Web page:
Depression, Suicide, Antidepressants, SSRIs, Benzodiazepine and Tips to Consider Before or with Meds
Depression and anxiety are some of the most common diagnoses for humans in our modern world, possibly even more so amidst the Covid-19 pandemic and its effects. Please consider these 7 health steps/explorations, discussing them with your healthcare provider. And if you are thinking about suicide please ~please~ reach out to someone for help.
I come across many individuals in my personal and professional life who are on or are prescribed SSRIs, Benzo’s for depression and anxiety. These forms of drugs have become some of the most used pharmaceuticals in our modern day world, especially amidst Covid-19.
Initially in my work, I was concerned that these forms of drugs numbed one’s senses and therefore their sense of connection to the divine layers of life. And then at another version of my experiencing and knowing transcendence I realized that life is divine, whether it knows and experiences this connection or not. Hence, if one’s brain chemistry and/or life circumstances dictate a professional to recommend these forms of meds to assist them in their daily functioning, then so be it. I myself have never taken these classes of drugs but I am also not prone to depression. That is not to say I am 100% happy and positive all the time but I wouldn’t try to compare my rare bouts of doldrums with the clinical depressed states or even suicidal states that some experience. If meds are helping those who need it, then my response is gratitude that we have such assistance and support available to us.
Now, if I were at any time being advised by a professional to take one of these types of meds I would question their advice, for they are also human, can make mistakes and may not be as well trained or well researched in other forms of wellness that are also available and may be effective and far safer to try first. So, if it were me, a client or a loved one I would probably have the prescription available but I would first explore these other options, with a different professional or on my own:
- Am I getting sufficient magnesium, via supplement or other forms?
- Am I getting sufficient D3, via supplements or other forms such as sunlight, or sunlight mimicking lamps?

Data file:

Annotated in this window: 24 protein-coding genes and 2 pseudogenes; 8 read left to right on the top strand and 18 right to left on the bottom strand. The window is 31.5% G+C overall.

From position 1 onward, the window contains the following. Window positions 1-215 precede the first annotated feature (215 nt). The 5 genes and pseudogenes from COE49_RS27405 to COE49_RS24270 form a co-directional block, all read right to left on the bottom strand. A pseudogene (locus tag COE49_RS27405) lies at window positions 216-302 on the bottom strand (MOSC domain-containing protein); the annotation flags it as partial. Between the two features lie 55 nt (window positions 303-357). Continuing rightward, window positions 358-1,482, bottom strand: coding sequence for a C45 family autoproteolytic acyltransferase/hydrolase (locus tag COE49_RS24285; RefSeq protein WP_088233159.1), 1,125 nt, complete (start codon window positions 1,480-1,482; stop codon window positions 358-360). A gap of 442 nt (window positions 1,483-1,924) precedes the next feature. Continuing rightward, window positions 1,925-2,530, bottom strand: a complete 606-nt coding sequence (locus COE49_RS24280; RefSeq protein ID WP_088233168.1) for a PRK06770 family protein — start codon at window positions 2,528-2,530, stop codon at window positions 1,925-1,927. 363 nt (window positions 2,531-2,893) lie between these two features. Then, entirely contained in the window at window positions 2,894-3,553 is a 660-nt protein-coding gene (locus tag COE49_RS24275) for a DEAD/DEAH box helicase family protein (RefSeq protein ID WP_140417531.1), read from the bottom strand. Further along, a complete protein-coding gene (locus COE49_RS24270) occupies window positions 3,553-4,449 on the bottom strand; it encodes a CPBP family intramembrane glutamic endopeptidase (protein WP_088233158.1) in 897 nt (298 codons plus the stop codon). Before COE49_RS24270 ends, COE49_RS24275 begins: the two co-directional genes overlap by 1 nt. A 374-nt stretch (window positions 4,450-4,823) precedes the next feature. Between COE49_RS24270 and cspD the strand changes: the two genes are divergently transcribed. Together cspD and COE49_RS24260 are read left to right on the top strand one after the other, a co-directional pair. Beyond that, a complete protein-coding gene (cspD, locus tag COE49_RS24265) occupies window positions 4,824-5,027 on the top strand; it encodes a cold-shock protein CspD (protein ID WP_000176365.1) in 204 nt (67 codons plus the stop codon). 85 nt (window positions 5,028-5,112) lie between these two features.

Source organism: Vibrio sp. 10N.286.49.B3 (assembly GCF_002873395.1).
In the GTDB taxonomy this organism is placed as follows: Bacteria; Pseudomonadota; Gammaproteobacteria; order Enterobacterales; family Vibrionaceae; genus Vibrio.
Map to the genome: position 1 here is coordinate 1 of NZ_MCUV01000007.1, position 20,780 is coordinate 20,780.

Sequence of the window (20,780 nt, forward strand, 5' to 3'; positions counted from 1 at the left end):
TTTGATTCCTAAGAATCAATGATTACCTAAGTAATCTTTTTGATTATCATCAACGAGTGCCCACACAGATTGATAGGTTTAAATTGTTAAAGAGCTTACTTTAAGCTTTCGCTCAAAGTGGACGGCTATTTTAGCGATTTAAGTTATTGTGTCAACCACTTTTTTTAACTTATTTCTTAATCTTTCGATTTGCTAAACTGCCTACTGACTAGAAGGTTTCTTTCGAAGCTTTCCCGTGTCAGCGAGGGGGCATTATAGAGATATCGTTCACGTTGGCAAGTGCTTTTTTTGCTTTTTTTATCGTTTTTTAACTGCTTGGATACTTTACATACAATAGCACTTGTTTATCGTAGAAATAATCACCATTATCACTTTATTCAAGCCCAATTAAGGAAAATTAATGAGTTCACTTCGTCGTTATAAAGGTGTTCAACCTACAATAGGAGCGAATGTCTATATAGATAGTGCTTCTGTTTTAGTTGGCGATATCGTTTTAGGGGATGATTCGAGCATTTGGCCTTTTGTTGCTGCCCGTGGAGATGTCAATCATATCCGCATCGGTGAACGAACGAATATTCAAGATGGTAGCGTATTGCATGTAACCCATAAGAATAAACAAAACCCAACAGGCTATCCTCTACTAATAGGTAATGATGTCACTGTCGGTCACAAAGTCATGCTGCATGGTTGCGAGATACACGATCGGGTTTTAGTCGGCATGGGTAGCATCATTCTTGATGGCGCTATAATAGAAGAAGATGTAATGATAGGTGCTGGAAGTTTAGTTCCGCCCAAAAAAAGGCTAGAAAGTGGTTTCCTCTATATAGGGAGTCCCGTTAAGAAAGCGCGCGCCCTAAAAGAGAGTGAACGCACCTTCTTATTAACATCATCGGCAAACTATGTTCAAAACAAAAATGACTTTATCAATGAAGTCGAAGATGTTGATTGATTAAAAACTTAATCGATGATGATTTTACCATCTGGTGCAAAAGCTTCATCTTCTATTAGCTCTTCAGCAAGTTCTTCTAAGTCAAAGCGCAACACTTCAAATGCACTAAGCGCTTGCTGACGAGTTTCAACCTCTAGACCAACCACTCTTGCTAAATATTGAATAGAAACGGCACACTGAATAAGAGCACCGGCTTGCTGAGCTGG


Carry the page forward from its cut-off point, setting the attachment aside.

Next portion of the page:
- Are my food and beverage choices supporting me or harming me (am I following the food choices recommended in Minding the Matter, The Gut Balance Revolution or The Wild Diet, is my body not able to process something I’m regularly ingesting (food allergies/intolerances), is a professional nutritionist such as Connie Rutledge required for a customized review and plan)? Food caused depression is a real thing that unfortunately docs and med professionals don’t talk about.
- Am I sleeping effectively (considering mouth breathing problems (mouth taping and night is an easy and cheap consideration), using a whoop strap to learn my sleep levels, do I have sleep apnea, snoring, noise disturbances that could be helped with wearing noise canceling headphones at night, meditation and de-stressing experiences before sleep, limiting stressors and work before bedtime)?
- Am I breathing properly throughout the day (deep breathing, nasal breathing, breathing and mindfulness practices, meditation)?
- Would meditation and/or mindfulness practices help?
- Would regular movement and/or exercise, even just a 20 minute walk each day, help?
Prescribing professionals, for various, benevolent reasons, tend to go to prescriptions rather than the above, simple, less invasive, and sometimes highly effective paths of action. Because they won’t go to these steps, we need to advocate for ourselves and consider trying them out first.
My intuition tells me that a wide range of health problems could be improved, possibly eliminated or even just more effectively treated if the above 7 health areas were first addressed/improved/resolved. Then a baseline of potential dysfunction would better isolate any actual health problems for a medical provider to more clearly address and help resolve.
Below are various videos with some potentially concerning situations regarding the use of benzodiazepines including some in which a PhD in psychology, Dr. Jordan B. Peterson, had a common reaction called Akathisia which sounds worse than the anxiety he took the benzos for and he became addicted to the benzos, despite only being on a low dose. It is a sad but informative story that I hope offers another perspective to consider before one readily says yes to taking a drug than can cause more problems, and make anxiety even worse, even at low doses. Both videos below have many resource links provided within the video details. What Dr. Peterson’s experience teaches us includes that 1) benzos should not be discontinued without careful planning as severe withdrawal could be experienced, even when only having been on low doses, and 2) that they are not intended for long term usage.
I am not an expert in this area and don’t want to pretend to be. But, I’ve learned that there are things I know that others don’t and if this is helpful and helps you or a loved one make better choices, then I’m happy to make the time for this simple post.
Cheers to your health and wellness,